Telehealth

​​NATIONAL COORDINATING CENTER for EPILEPSY

Telehealth

More than three-fourths of hospitals are currently using or implementing telehealth.


What is Telehealth?

As defined by the American Telemedicine Association (ATA) “telemedicine is the use of medical information exchanged from one site to another via electronic communications to improve a patient’s clinical health status”. The Agency for Healthcare Research and Quality (AHRQ) states, “telehealth is the use of telecommunications technologies to deliver health-related services and information that support patient care, administrative activities, and health education”. The Centers for Medicare & Medicaid Services (CMS) define it as “a two-way, real- time interactive communication between a patient and a physician or practitioner at a distant site through telecommunications equipment that includes, at a minimum, audio and visual equipment.”1 The terms telemedicine and telehealth are considered synonymous and are used interchangeably to describe use of electronic information and telecommunications technologies to support clinical health care, patient and professional health-related education, public health and health administration.2

How to get started with Telehealth

The initial phase of any telehealth project includes assessing needs, setting goals, and identifying the resources. Establishing a broad-based support team is essential to the successful identification, development and implementation of the program. Following are key team members:63

  • Administrative Champion
    Responsible for managing contracts, communicating with and recruiting the telehealth partners (typically vendors, insurers, or service providers) and identifies office personnel support roles. This team member may also be responsible for identifying any regulatory issues regarding the use of telehealth in their region. View sample job description.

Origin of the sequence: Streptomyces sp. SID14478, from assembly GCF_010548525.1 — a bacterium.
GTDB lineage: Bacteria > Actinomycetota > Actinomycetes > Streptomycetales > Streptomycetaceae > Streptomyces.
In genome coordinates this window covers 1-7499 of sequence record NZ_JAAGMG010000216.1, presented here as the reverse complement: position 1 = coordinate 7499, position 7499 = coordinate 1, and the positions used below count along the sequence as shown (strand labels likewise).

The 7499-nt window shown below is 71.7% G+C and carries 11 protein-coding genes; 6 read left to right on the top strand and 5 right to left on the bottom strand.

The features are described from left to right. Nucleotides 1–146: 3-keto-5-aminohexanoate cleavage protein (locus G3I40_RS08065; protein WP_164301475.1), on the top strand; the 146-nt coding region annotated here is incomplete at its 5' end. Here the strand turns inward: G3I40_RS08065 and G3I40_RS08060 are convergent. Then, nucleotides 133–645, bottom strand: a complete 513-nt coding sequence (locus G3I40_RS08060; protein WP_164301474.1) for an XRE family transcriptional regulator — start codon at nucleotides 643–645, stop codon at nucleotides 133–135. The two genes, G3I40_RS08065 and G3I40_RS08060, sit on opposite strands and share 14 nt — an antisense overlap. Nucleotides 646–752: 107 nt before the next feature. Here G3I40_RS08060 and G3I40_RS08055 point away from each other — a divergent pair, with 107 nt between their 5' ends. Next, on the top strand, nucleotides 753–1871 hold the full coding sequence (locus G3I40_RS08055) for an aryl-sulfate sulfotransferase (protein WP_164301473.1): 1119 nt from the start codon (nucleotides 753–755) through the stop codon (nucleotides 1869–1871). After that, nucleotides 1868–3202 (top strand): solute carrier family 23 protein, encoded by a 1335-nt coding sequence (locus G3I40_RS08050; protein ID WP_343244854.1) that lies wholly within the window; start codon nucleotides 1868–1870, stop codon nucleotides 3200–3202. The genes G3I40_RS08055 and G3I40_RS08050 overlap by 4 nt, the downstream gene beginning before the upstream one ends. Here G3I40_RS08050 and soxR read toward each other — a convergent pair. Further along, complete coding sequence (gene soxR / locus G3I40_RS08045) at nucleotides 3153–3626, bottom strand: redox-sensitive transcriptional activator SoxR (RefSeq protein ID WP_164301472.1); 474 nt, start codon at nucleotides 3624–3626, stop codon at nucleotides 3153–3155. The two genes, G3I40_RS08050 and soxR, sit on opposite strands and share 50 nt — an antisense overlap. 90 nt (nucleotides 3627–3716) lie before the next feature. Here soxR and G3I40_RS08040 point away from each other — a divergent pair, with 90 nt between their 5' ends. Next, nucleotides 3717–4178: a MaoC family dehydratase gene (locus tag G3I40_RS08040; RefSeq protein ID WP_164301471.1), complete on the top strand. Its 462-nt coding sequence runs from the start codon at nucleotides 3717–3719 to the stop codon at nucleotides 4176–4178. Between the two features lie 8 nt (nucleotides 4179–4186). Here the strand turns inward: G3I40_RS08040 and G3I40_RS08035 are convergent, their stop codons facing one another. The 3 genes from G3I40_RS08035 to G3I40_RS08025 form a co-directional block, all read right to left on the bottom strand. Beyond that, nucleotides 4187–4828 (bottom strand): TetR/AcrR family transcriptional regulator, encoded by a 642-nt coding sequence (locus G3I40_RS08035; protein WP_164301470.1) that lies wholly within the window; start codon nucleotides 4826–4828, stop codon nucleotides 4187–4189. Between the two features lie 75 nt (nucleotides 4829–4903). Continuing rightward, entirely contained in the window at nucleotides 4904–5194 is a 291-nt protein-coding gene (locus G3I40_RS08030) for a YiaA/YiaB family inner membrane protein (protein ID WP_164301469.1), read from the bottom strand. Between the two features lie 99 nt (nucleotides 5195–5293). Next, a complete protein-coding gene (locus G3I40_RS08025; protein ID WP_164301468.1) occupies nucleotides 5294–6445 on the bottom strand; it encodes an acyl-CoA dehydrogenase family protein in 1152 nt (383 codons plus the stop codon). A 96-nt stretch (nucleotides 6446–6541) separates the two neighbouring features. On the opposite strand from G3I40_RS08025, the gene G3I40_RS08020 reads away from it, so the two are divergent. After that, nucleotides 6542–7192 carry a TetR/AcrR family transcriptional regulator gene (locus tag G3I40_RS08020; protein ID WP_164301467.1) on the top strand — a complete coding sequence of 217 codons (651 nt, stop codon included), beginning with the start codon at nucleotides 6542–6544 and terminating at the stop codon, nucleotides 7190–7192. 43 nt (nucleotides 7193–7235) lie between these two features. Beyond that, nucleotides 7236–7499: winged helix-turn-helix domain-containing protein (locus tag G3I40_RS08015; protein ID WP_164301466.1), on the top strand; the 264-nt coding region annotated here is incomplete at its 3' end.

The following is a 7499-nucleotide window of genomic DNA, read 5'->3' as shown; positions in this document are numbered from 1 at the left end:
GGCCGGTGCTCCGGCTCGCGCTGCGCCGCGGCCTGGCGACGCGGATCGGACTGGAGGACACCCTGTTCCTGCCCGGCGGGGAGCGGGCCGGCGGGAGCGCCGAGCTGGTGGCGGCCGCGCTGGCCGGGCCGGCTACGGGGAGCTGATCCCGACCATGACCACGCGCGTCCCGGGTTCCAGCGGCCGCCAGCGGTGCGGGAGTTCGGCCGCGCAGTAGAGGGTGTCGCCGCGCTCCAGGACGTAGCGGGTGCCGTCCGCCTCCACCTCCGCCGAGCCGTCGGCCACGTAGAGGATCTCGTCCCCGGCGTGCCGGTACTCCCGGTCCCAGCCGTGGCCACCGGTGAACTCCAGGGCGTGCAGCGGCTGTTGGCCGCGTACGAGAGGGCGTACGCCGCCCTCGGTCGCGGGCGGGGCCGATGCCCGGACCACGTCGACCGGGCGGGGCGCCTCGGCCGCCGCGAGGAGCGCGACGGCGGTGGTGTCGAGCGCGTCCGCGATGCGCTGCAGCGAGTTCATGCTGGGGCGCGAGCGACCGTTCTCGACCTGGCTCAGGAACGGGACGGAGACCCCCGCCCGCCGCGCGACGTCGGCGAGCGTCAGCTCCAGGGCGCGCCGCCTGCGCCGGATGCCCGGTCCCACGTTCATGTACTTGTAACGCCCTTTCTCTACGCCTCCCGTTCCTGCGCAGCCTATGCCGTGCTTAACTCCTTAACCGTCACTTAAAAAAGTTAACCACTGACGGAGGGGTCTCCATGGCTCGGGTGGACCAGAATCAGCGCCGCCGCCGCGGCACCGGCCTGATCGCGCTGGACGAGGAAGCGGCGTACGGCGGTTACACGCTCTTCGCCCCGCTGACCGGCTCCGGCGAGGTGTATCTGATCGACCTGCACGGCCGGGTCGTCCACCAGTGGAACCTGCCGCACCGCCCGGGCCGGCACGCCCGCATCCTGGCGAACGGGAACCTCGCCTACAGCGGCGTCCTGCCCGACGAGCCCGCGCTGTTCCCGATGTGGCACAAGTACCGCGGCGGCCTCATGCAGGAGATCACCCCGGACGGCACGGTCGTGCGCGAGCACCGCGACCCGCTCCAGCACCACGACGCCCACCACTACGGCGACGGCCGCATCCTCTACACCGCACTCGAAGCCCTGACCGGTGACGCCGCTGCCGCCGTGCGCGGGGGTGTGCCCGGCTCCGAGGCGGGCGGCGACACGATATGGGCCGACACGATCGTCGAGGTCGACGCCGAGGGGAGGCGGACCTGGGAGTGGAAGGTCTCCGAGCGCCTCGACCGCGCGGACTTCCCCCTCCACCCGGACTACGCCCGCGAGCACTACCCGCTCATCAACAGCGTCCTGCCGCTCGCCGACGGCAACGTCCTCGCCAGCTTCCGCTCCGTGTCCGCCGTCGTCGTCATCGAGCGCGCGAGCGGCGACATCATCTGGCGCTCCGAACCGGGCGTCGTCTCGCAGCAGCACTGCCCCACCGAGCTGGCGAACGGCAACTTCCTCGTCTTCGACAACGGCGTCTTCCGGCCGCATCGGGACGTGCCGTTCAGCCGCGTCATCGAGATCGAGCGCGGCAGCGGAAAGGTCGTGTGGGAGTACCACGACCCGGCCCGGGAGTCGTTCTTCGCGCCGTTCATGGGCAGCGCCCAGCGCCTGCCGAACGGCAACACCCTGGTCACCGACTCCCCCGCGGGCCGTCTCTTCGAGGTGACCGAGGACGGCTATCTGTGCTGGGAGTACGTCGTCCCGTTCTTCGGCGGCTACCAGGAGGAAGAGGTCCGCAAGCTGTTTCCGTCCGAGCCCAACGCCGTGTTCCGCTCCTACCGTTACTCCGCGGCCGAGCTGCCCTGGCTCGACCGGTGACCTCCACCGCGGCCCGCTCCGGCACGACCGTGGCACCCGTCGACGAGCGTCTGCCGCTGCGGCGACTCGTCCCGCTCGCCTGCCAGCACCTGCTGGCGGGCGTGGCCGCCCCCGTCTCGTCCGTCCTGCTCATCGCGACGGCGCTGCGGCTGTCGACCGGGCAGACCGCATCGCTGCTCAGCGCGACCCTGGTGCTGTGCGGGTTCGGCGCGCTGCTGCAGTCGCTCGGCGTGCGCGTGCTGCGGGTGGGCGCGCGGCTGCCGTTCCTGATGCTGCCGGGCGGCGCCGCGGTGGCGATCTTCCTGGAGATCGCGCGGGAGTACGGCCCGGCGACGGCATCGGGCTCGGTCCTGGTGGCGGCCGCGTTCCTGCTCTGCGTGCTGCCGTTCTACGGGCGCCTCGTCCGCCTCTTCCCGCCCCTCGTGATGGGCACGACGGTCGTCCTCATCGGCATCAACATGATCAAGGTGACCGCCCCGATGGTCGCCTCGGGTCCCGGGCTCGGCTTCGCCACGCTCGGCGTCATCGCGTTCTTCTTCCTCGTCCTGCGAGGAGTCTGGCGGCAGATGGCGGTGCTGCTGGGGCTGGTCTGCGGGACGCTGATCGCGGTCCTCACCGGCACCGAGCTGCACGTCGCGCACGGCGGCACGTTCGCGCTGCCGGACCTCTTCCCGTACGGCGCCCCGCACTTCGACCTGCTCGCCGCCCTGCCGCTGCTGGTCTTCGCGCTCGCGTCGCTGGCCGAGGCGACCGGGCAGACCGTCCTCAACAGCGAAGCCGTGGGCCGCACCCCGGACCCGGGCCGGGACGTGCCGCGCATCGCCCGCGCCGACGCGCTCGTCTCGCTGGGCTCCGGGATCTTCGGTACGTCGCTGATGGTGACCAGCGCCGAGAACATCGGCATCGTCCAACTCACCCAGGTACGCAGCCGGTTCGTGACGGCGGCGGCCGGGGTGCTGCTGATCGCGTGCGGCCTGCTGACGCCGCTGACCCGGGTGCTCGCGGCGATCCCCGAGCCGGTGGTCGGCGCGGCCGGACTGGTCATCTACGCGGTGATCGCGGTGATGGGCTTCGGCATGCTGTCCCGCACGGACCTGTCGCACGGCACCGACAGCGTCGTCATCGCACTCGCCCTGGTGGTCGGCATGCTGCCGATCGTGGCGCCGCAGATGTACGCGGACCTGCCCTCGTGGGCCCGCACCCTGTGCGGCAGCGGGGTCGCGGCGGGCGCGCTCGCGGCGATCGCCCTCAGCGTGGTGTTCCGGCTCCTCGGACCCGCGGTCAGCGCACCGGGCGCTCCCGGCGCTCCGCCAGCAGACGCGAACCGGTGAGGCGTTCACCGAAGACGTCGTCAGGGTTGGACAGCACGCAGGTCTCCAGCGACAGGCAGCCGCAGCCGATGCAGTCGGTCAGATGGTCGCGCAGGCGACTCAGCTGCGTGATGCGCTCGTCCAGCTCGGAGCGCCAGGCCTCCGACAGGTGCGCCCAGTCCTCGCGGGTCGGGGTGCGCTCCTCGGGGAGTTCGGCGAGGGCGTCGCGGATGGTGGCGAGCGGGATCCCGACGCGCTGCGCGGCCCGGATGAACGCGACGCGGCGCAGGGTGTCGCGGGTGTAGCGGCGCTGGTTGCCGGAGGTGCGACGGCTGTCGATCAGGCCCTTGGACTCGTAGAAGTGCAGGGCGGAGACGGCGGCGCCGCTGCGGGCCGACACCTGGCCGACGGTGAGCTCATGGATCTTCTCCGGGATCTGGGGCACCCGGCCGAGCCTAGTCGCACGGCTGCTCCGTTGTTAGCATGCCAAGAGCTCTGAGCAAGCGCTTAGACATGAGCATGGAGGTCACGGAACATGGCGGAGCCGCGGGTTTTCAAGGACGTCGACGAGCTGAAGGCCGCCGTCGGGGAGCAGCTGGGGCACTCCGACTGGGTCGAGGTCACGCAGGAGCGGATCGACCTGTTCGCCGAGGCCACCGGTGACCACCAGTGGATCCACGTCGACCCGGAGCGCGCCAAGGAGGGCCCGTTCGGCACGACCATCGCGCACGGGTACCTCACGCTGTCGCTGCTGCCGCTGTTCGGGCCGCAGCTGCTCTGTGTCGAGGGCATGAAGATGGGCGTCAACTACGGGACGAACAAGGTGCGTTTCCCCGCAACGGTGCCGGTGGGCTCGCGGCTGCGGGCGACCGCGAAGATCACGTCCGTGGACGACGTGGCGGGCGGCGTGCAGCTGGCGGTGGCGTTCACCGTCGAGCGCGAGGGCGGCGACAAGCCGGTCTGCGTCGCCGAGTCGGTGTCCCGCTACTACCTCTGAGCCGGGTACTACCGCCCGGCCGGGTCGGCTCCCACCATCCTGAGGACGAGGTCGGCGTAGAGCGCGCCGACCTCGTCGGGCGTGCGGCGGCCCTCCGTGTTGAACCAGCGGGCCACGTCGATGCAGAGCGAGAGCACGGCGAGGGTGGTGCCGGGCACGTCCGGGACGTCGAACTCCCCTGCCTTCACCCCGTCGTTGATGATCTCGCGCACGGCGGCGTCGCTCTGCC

• Financial Champion
    Responsible for understanding the costs and revenues, formulates the business plan and monitors the financial dynamics over time. It is crucial to have a clear understanding of payment for telehealth in the region.

  • Clinical Champion(s)
    Responsible for identifying clinical support needs, training needs for staff in telehealth work flow and procedures, defining the workflow of telehealth encounters, developing and approving care protocols, and monitoring clinical quality over time.  This member should also be well versed in local and national the telehealth policies and regulations.   

  • Technical Champion
    Responsible for assessing bandwidth and equipment needs, explores integrations with existing telehealth systems in the region, medical records, scheduling and payment systems, participates in installation and ongoing training in the use of the technology.

Once the team is formed, the team should establish/utilize a checklist of activities required before launching.  It is also helpful to identify a start date to assist the practice with preparing for these transitions in the workflow.  A "soft go-live" is helpful as this can help the team to work out unexpected kinks and receive feedback from the office on the processes in advance of the true start date. The AMA Steps Forward Initiative also includes a downloadable checklist for primary care providers or specialists.